The second requirement for establishing an aiding and abetting violation is the secondary party's knowledge of the primary violator's fraud. Hochfelder's basic holding that scienter is an element of the § 10(b) cause of action, "also establishes the standard for aiding and abetting liability." Rolf v. Blyth, Eastman Dillon & Co., supra, 570 F.2d at 44. One of the questions left open by the Hochfelder decision was whether "recklessness" satisfies that standard. The Second Circuit partially answered this question in Rolf, by holding that at least in situations in which the alleged aider and abettor owes a fiduciary duty to the defrauded party, recklessness will suffice. 570 F.2d at 44. Although the Court of Appeals did not reach the question of whether recklessness satisfies the scienter requirement where the alleged aider and abettor does not owe a duty of disclosure and loyalty to the defrauded party, Id. at 44 n.9, its opinion intimates strongly that "recklessness" may constitute scienter even in the absence of a fiduciary relationship.
Thus, even though banks and stock transfer agents have no special duty of disclosure, See Woodward v. Metro Bank of Dallas, 522 F.2d 84, 97 & n.29 (5th Cir. 1975); Affiliated Ute Citizens v. United States, 406 U.S. 128, 151-52, 92 S. Ct. 1456, 31 L. Ed. 2d 741 (1972), this court will analyze the actions of WFSCC's employees under a "recklessness" standard.
Evidence of knowledge may be shown circumstantially, but the proof must demonstrate either actual awareness of, or the reckless failure to discover, the primary violator's fraudulent scheme. Rolf v. Blyth, Eastman Dillon & Co., supra, 570 F.2d at 47; Woodward v. Metro Bank of Dallas, supra, 522 F.2d at 96. "Knowledge of the fraud, and not merely the undisclosed material facts, is indispensable." Hirsch v. duPont, supra, 553 F.2d at 759. Accord, Murphy v. McDonnell & Co., 553 F.2d 292, 295 (2d Cir. 1977).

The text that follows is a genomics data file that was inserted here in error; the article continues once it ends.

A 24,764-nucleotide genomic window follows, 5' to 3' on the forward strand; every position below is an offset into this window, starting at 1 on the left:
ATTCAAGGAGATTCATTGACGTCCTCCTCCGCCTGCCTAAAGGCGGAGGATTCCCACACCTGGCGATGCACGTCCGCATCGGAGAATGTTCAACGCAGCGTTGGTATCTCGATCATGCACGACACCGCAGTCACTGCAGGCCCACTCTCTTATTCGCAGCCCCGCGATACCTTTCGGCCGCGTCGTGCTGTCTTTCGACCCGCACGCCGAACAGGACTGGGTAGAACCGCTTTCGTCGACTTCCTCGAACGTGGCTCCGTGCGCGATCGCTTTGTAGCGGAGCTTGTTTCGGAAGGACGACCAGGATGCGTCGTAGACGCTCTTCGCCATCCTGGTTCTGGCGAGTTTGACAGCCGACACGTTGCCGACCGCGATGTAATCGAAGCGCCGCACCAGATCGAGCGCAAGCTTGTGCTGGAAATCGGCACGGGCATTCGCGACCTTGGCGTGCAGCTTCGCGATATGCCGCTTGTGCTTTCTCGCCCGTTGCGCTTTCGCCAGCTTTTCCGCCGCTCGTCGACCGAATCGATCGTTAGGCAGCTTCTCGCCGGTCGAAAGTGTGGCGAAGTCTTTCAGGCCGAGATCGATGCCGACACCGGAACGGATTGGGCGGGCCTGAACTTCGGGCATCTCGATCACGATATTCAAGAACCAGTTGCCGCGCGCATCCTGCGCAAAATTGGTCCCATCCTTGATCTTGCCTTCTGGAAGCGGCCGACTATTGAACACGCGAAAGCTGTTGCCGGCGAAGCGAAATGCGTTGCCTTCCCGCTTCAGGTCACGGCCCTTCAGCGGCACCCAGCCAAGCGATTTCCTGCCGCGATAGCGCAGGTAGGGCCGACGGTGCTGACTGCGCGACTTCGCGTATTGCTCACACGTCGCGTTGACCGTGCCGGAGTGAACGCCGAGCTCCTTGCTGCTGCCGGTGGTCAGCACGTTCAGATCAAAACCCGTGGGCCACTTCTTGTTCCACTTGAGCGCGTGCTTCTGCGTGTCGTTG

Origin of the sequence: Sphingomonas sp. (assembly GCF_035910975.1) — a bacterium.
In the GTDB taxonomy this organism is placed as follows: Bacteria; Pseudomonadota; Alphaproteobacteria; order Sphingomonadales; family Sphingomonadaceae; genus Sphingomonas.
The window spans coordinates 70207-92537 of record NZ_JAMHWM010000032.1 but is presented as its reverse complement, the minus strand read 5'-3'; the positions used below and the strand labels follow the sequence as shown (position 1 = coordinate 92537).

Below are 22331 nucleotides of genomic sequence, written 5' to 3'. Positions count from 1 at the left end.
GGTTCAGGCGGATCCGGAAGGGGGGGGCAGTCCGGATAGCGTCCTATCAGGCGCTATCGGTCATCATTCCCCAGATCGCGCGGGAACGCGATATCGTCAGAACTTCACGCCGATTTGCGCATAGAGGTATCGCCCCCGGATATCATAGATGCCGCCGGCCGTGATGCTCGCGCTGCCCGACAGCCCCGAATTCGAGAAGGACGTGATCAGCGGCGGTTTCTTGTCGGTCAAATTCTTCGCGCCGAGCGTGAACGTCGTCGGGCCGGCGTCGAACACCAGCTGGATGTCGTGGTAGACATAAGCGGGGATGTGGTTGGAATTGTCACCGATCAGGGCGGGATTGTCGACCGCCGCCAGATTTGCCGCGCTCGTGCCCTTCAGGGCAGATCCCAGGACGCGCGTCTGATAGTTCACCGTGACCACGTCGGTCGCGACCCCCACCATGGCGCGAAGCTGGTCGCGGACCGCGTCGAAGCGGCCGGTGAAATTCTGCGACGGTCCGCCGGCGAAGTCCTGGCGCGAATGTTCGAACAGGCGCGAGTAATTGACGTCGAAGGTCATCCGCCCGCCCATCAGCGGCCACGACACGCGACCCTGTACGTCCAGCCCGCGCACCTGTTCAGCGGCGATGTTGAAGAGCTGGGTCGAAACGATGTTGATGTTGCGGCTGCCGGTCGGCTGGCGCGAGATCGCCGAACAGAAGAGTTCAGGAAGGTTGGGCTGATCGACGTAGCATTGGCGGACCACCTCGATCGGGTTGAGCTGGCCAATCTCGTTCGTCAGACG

This court has already concluded that WFSCC's president, Joseph Werba, knew that the reason Richardson wished to institute "special trades" was its massive short stock position. Given Werba's long experience in the securities field and his knowledge of Richardson's business, the court further concludes that Werba knew that Richardson was defrauding broker-dealers by failing to disclose its short position or, at least, recklessly failed to discover Richardson's fraud. Even if Richardson's employees did not expressly tell Werba that they planned to disguise their trades as "long", Werba must have known that this was their intent. Affiliated with WFSCC from its inception, Werba knew that Richardson's accounts with various brokerage firms were cash delivery-versus-payment accounts and, should have known that short sales could not legally be made in such accounts. Even if Werba thought, at the outset, that Richardson fully intended to disclose its short positions to its purchasers, Werba recklessly failed to discover that Richardson had not done so. Having established a procedure designed to facilitate Richardson's short-selling, Werba persisted in the delegation of all responsibility over the Richardson account to Ianuzzi. Thus, Werba effectively insulated himself from broker-dealer complaints concerning late delivery which, given his knowledge of Richardson's short trading, would have put him on notice that the broker-dealers were the victims of fraud. Werba must thus be charged with knowing that the real nature of Richardson's trades was hidden not only from WFB, but also from the broker-dealers to whom Richardson short sold stock.